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What Kind of Ant is RICK AND MORTY’s Million Ants Made Of?

You may have a few questions after this week’s episode of Rick and Morty. What will become of Supernova? Is the whole show just a reflection of ourselves? Is Noob-Noob related to Mr. Poopybutthole? All completely valid and critically important questions. But being a science nerd, and this being a science fiction show, I had another burning question for “Vindicators 3: The Return of Worldender”: is there an ant large enough to make a man out of a million of them?

The ex-Vindicators hero known as “Million Ants” is a collection of exactly 1,000,000 ants controlled by a telepathic queen that sits inside the swarm. It’s a fun concept and probably a dig at Marvels’ Ant-Man, but the hero is practically begging for me to science him.

There are over 12,000 species of ant, a breadth of biology that includes big and small, worker and soldier, leaf-cutter and bullet. Species can vary greatly in terms of mass, but if you average it all out, most ants wouldn’t be more than a few milligrams. (And no, all the ants on Earth probably don’t weigh as much as all the humans.) What this means is that if you want to build a man-sized hero out of the average ant, you’re going to fall short. If the average man is somewhere between 70 and 80 kilograms, it would take upwards of seven million ants to stack up.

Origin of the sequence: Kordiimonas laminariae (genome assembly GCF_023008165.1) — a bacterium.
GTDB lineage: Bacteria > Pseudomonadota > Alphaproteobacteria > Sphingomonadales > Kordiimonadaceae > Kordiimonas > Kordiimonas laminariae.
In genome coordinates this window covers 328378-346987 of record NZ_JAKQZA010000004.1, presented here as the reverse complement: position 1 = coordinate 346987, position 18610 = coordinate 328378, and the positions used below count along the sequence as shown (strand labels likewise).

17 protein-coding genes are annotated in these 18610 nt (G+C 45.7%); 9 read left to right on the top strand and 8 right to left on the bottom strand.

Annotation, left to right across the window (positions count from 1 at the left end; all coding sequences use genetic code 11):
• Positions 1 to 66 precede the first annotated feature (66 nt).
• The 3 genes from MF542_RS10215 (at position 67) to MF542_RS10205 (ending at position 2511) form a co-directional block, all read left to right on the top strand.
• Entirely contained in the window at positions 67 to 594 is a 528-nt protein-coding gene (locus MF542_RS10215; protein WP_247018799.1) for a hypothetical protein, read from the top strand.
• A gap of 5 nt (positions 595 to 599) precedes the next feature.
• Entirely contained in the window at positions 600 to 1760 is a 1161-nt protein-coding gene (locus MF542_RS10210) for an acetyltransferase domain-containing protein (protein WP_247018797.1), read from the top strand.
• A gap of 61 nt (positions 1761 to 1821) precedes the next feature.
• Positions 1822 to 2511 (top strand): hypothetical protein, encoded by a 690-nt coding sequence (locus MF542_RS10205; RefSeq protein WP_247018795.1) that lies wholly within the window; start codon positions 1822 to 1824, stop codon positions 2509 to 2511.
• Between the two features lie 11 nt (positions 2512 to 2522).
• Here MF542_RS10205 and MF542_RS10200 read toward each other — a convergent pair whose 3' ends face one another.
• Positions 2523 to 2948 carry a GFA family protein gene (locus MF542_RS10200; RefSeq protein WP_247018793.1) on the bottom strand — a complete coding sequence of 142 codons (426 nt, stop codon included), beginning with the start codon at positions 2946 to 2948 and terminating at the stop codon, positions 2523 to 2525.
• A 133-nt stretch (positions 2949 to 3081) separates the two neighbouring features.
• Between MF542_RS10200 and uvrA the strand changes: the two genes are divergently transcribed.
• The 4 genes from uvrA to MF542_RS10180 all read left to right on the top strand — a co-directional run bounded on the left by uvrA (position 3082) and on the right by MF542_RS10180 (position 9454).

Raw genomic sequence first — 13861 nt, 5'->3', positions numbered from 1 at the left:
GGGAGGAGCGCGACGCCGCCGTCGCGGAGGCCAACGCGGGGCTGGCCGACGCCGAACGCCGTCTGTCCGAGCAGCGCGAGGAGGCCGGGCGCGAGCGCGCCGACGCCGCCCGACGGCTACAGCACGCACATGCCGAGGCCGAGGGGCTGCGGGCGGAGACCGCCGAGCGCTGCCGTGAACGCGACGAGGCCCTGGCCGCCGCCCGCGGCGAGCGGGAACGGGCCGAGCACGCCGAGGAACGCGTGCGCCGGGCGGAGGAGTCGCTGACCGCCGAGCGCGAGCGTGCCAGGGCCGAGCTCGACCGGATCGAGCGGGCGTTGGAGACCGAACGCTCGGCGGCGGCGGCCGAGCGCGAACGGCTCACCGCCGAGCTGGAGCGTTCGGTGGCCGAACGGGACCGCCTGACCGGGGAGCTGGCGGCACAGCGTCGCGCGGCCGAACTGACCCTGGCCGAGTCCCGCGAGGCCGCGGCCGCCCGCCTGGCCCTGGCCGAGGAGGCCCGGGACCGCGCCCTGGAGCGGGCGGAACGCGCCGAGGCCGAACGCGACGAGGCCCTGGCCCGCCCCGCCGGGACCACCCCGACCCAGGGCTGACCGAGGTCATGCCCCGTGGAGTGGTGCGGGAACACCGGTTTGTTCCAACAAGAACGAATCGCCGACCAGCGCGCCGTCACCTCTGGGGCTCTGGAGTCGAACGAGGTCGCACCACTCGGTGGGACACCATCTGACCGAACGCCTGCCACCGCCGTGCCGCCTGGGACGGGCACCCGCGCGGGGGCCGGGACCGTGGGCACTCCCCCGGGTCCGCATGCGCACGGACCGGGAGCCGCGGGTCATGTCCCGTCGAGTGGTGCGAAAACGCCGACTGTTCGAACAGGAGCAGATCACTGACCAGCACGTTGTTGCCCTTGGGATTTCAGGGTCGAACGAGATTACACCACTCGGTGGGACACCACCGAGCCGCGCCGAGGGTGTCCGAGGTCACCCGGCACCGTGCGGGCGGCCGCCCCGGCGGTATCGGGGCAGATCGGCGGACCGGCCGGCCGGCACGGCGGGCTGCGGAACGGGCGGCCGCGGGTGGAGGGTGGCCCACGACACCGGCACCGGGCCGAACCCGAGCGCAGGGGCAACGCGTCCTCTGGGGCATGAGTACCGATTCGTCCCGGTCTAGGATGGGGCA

Don’t worry, there are much bigger ants.

Camponotus gigas is a giant forest ant native to Southeast Asia — one of the largest ants on Earth. According to this 1998 paper on the species, these insects can weigh as much as 140 milligrams, more than ten times the average.

Divide the weight of the average man by the weight of a C. gigas ant and you get less than a million ants required to make a man-sized, wriggling, stinging mass. Still not quite there. If we assume the hero is supposed to be a bit beefier than the average man, and assume some variance in the weights of C. gigas, the numbers finally work out — there are indeed ants large enough to make Million Ants possible. And like Million Ants, C. gigas couldn’t successfully mate with a collapsing star.

Want more Rick and Morty science? Check out my episode of Because Science below, and then head over to YouTube to catch my science panel with the creators of the show.

Images: Adult Swim; Bernard DUPONT

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